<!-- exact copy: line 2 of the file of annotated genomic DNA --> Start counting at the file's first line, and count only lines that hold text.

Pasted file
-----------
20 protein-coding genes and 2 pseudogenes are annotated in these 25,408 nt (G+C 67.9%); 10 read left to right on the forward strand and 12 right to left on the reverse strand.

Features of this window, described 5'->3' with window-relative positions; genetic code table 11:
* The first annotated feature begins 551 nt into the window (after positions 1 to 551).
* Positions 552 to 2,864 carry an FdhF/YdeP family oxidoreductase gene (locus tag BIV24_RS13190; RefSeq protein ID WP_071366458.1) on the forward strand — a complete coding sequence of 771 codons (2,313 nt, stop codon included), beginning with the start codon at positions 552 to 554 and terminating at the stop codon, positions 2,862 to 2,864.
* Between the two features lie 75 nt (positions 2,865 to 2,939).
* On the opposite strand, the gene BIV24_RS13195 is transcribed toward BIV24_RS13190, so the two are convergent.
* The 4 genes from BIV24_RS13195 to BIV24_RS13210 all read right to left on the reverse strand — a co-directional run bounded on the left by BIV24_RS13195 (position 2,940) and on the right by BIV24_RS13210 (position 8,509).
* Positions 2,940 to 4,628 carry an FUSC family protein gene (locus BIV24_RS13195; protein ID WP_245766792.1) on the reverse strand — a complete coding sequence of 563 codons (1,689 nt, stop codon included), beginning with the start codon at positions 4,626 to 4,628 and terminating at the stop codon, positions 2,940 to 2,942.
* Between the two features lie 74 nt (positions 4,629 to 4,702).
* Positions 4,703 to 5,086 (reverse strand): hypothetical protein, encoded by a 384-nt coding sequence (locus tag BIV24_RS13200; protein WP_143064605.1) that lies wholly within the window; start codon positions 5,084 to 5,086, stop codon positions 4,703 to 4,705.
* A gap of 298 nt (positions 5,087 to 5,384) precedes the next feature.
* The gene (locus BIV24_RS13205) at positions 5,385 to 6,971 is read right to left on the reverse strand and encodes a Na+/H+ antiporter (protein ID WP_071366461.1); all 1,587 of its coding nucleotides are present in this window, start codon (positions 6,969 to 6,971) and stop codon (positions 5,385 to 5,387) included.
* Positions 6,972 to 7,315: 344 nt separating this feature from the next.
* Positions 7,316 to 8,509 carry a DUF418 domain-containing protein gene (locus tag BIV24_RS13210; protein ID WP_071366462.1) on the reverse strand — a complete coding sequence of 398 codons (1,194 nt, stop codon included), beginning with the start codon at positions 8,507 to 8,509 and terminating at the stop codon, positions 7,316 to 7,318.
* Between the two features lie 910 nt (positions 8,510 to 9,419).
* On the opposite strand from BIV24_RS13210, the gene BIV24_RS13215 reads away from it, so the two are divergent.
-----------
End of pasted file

Features of this window, described 5'->3' with window-relative positions; genetic code table 11: